July 27, 2016

FAQ

We get asked a lot of questions, and we welcome them with open paws!

Knowledge is power when it involves feral cats, spay & neuter programs, and charity organizations.  We thought it would be a good idea to answer some of the most common questions, and start conversations with some new ones.  If you have a question or suggestion, PLEASE leave us a comment or contact us.

Q. What is a feral cat?

Answer: Wikipedia says, and we agree:
…a cat that has been born into wilderness or has not had human interaction for a significant period of time and is self-sufficient.

Feral cats aren’t always “mean” or “crazy” or “full of infection”.
Scared, yes.  Defensive, yes.   More likely to carry disease than your indoor cat, yes.

Q. Can I pet a feral cat?

Answer: We don’t recommend finding out!
Honestly, we highly advise against it.  Some abandoned cats can learn to trust a human over time, but true born-into-the-wild cats will never become tame.  If you’ve been feeding a stray/feral cat, you know what we mean by that.  If you ever want to see a feral cat in “action”, we recommend doing a ride-along with one of our dedicated trappers!

Q. How are you different from the SPCA?

Answer: SPCA, as you likely know, stands for Society for the Prevention of Cruelty to Animals & Kitty Cat PALS stands for Prevent a Litter Society.  While we BOTH work to prevent cruelty, the SPCA deals with owned, tame and abandoned cats.  We deal with feral and untraceable abandoned ones.  That means no tattoo, no microchip.

We work with the SPCA to help identify, resolve or aid in a cat-related situation.  The more cat people the better, we say!

Q. Where are all these cats coming from?

Answer: Unfortunately, in any community there are people who don’t spay and neuter their cats. Those same cats go outside and eventually have (or help make) kittens. Those kittens don’t get spayed or neutered either and the cycle repeats itself.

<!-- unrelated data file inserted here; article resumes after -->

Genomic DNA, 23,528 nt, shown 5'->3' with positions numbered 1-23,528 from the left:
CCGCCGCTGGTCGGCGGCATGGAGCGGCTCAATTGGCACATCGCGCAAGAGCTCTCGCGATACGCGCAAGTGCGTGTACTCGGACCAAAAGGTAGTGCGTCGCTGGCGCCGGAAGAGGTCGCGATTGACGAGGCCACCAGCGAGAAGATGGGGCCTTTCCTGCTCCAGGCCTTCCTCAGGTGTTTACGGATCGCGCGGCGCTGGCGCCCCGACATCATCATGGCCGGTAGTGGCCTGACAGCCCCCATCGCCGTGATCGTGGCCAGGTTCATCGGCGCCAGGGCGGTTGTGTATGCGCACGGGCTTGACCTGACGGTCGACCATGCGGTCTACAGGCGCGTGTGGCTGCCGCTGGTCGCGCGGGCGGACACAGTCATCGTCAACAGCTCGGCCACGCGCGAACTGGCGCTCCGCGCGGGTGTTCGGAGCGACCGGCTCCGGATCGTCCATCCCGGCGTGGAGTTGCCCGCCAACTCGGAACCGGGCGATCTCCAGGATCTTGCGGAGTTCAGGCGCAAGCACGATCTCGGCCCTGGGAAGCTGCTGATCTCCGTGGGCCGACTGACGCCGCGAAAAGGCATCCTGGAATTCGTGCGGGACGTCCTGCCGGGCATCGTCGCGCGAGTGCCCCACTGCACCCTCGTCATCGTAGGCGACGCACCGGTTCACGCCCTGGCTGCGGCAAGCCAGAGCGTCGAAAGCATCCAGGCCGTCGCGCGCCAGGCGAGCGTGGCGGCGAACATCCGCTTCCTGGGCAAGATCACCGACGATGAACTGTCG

Even worse, people take those unwanted cats/kittens and dump them in the country to become someone else’s problem. Or,  people move away and don’t bother taking their cats.

Q. Why does it cost so much to adopt a kitten when I can get a free one on Craigslist?

Answer: There is no such thing as a free kitten!! Every kitten that come to KCP gets a thorough medical exam, medication if needed, vaccinations when old enough, flea and de-worming treatment, and of course food, litter and love. The only free part of that is the love.  Younger kittens may require bottle/syringe feeding of KMR – Kitten Milk Replacement. (It is purchased from one of the pet stores.) This is one of those items that we gratefully accept as a donation!  Our adoption fee also includes the cost of spaying/neutering.

Q. How do you trap a feral cat?

Answer: Patiently!

We have 3 different kinds of traps – none of which harm the cats if used correctly.

Live trap This is the most commonly used trap. It is set by our trappers, and visually monitored from a distance. Smelly cat food is placed at the far end of the trap  There is a pressure plate on the floor that automatically shuts the door once the cat steps on it. The trapper immediately throws a blanket over the trap to calm the cat. They are promptly transferred into a cage or crate.

Live trap

Drop trap This one is right out of a cartoon! It’s a large metal square that is propped up on a post. It is often used for mother cats and her kittens because they can be trapped all at once. When the cats go in the string gets pulled and hooray – success!

Drop trap

Kitten trap In a similar fashion to the drop trap, this box can catch multiple kitties at once. Made of plexiglass and wood, there is a door propped open by a nail. Food is put at the opposite end, and when the cat(s) goes in, PULL!  Transfer happens immediately to reduce stress.

Kitten trap

That concludes part one of our FAQ’s. We’d love to hear your questions! Stay tuned for part two.